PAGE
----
Yes, business credit scores often need to be paid for in order to be viewed. However, there are some exceptions.
Take, for example, checking your score with Dun & Bradstreet. They offer a basic version of CreditSignal®, which allows you to view four scores and ratings for 14 days. After that, however, you will need to upgrade. This would be necessary moving forward regardless.
You can always shop around to see where you’re going to get the lowest rates. Consider what you’re looking to learn from these bureaus and how that will help you move forward.
Differences Between a Personal Credit Score and a Business Credit Score
Thinking that personal credit functions the same as business credit can make it harder to navigate the latter. There are some key differences between the two, some that are nice to know and others that will ultimately impact your business journey.
Here are some of the major differences between personal credit scores and business credit scores.
- Score Ranges: Regardless of which bureau you check, you know your personal credit score is going to fall somewhere between 300 and 850. Business credit score ranges will vary based on the score type and the bureau you’re checking with.
- Scoring Factors: FICO credit scores are calculated based on factors like age of credit, new credit lines, payment history, and credit utilization. Meanwhile, business credit scores are calculated by different factors, such as those listed above.
- SSN vs. EIN: When you apply for a new personal line of credit, it’s going to be tied to your SSN. Business credit instead mostly uses your EIN so that your business credit doesn’t affect your personal credit score.
- Accessibility: Personal credit is much more private, and others will only need to access it when they’re applying for a loan or an apartment. Meanwhile, business credit is accessible to anyone who’s looking to learn more about your business and its financial health and repayment habits.
- Use: Personal credit is designed to help you secure funding opportunities needed in day-to-day life, and your goal is to have the highest possible credit score to access lower interest rates and other perks. Meanwhile, the goal of business credit is to secure the most funding possible, with things like credit utilization not being as crucial of a focus.
What Is on a Business Credit Report?
Your business credit report offers lenders a comprehensive overview of your business. Some of the items that you’ll typically find in your business credit report include:
- Information about your company, like the number of employees or annual sales
- Payment history
- Public filings
- Number of accounts (and details surrounding them)
- Government activity
- Operational data
- Historical business data
- Industry classification
- Business registration
Checking your business credit report regularly is instrumental in making sure that all of your information is correct. A small mistake can make a big difference in your funding opportunities.
How to Build Business Credit:
Establish Your EIN
The EIN process is simple and is done through the IRS website.
As explained above, your EIN will help you secure business lines of credit (unlike using your SSN for personal credit lines). The sooner you take care of this, the better.
Keep in mind that you can also learn how to start business credit with EIN information instead of having to use your personal credit to get approved. This can prevent your personal credit from being negatively impacted by your business credit.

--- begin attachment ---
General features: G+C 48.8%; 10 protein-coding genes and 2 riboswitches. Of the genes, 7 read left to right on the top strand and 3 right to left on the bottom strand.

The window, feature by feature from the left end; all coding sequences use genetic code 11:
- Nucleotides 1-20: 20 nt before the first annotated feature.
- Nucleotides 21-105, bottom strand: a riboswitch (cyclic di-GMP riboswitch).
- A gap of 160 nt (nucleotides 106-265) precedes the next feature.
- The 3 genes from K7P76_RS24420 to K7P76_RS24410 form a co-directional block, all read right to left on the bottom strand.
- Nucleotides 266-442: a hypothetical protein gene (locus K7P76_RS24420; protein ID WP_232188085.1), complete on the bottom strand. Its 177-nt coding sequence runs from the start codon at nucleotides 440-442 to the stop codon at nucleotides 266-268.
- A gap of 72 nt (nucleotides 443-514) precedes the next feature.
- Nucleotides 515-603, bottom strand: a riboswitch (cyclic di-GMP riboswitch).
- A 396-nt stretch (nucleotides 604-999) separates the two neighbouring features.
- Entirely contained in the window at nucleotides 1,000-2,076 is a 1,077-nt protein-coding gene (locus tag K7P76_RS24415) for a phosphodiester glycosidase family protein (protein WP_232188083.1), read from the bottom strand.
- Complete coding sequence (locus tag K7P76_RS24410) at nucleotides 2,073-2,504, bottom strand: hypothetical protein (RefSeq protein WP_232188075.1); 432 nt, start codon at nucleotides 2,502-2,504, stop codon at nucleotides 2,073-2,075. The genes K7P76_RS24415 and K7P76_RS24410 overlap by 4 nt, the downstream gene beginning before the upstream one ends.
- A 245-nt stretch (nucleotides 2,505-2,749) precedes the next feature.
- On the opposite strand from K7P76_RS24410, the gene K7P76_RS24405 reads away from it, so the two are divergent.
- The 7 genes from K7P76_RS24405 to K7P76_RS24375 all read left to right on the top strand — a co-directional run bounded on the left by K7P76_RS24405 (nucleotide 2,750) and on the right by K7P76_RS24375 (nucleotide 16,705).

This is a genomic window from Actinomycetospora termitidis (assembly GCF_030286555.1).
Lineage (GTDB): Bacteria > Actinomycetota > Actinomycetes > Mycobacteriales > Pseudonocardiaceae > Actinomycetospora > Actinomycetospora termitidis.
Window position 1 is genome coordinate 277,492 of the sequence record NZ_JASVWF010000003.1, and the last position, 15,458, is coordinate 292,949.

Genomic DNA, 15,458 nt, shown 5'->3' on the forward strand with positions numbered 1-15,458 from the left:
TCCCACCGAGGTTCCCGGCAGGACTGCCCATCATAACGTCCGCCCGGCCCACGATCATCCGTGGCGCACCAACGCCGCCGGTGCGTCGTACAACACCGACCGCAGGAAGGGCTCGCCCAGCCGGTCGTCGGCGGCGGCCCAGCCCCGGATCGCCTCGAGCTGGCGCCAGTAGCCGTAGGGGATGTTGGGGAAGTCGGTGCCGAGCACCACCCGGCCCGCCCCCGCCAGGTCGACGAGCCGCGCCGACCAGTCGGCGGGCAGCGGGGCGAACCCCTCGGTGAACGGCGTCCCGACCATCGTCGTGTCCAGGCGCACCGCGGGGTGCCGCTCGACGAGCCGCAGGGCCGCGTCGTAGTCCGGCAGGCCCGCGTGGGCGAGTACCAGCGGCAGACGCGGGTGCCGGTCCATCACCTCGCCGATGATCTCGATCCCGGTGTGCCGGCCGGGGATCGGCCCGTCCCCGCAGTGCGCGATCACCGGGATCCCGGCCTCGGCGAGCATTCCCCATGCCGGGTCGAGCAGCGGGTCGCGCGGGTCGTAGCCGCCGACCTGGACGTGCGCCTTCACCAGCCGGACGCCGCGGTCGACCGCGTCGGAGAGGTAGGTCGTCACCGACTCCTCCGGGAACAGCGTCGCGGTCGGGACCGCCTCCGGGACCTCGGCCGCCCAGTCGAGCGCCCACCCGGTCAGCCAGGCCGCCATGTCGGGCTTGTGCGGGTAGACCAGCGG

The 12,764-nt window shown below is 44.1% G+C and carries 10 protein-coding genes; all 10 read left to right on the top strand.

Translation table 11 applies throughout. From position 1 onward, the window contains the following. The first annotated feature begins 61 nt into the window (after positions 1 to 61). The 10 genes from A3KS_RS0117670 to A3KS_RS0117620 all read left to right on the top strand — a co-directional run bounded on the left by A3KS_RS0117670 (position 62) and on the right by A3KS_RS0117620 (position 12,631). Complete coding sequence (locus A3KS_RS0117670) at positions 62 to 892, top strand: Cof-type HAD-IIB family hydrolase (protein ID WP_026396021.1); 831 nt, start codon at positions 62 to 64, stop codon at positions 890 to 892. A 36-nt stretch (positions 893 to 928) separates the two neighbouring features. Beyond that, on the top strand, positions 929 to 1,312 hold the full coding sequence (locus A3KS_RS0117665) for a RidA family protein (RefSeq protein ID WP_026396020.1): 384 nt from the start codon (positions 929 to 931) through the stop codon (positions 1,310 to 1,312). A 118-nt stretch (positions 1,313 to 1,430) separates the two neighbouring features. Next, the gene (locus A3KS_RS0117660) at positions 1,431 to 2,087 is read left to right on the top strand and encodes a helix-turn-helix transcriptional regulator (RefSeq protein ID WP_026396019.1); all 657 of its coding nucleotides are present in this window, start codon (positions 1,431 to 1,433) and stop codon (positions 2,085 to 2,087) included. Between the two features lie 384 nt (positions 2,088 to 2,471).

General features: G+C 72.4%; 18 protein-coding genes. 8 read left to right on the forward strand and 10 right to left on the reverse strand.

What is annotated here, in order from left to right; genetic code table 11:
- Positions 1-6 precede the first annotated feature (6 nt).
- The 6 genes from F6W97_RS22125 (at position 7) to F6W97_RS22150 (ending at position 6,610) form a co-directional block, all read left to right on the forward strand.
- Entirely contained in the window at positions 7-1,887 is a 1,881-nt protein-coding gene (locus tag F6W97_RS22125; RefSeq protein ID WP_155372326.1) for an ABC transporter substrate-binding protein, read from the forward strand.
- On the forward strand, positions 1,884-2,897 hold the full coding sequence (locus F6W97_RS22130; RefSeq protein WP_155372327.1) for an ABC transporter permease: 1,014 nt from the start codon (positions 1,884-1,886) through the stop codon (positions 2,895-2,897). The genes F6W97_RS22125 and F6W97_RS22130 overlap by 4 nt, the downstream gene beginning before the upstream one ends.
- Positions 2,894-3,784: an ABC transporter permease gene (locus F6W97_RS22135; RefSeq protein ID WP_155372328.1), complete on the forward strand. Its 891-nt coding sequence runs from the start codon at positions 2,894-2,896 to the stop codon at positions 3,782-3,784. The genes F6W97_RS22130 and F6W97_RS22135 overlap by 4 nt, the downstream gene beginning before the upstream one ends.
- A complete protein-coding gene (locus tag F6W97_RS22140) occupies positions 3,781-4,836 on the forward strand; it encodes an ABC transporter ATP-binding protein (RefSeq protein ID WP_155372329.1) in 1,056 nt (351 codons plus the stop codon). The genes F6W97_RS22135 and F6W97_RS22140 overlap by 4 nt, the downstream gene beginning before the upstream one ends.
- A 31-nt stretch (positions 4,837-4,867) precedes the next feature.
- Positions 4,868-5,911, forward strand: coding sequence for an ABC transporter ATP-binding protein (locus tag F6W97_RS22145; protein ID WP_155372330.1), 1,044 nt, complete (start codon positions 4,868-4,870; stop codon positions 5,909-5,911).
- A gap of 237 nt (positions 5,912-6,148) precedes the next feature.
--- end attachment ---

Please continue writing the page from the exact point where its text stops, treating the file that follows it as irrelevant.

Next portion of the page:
Get a DUNS Number
Having a DUNS number is vital for a growing business.
Offered through Dun & Bradstreet, a DUNS number is a nine-digit identifier that allows other businesses to learn more about your business seamlessly. It may be required on various applications and can easily be searched through Dun & Bradstreet.
Better yet, it’s completely free to apply for!
Get a Credit Builder Loan
A business credit builder loan allows you to save money while also building your credit.
Basically, a financial institution will approve your loan. But instead of giving you your money upfront, they’ll have you pay towards the agreed-upon amount and put that away in a savings account.
You do this all while they report your payments to the bureaus, thus building your payment history.
Once you reach the end of the loan term, you get your money back and you have a better business credit score.
Get Net 30 Accounts
Net 30 accounts are accounts where vendors allow you to pay back credit within 30 days. While there are other types of these accounts that can extend the payment period, net 30 accounts will help you build a positive payment history that shows up on your reports faster.
Monitor Your Business Credit Reports
Monitoring your business credit reports will allow you to stay on top of your business credit in case any discrepancies need to be disputed.
You can often find credit cards that offer free services for credit monitoring or you can go directly to the bureaus and pay to monitor your credit reports.
Always Pay on Time
Never skip out on payments or make late payments. These can have a tremendous impact on your business credit that’s difficult to change. Make it a priority to make payments on time or before they’re due so that you have a flawless payment history to build upon.
Apply for Business Credit Cards
Business credit cards are often one of the more accessible forms of credit for those looking to build their business credit.
You may have to start out using your SSN and choose from options like secured cards, but you’ll be able to start off with decent spending limits so you can begin funding your business endeavors right away.
Business credit cards are perfect to establish good payment history while also purchasing the small things you need for your business.
Monitor Your Business Credit Score
Every business owner should be checking their business credit scores monthly.
You will likely have different scores you’re monitoring as there are several score types across the main bureaus. Look into the programs each of these bureaus offer and determine which are necessary for your business at this point in time.
Then, set up alerts so that you’re staying on top of your credit in real-time and making sure it’s gradually increasing with your credit activity.
Business credit scores can be new to many business owners. If you’re interested in building business credit to secure more funding, use the guide above to learn everything you need to know about these scores and how you can work towards a better score in your business.
Dylan Buckley is a freelance finance writer and editor with 7 years of professional experience. Specializing in personal finance, cryptocurrency investments, and Fintech, Dylan is deeply passionate about creating content that helps readers make informed, confident financial decisions. He studied finance in college and maintains a credit score over 780.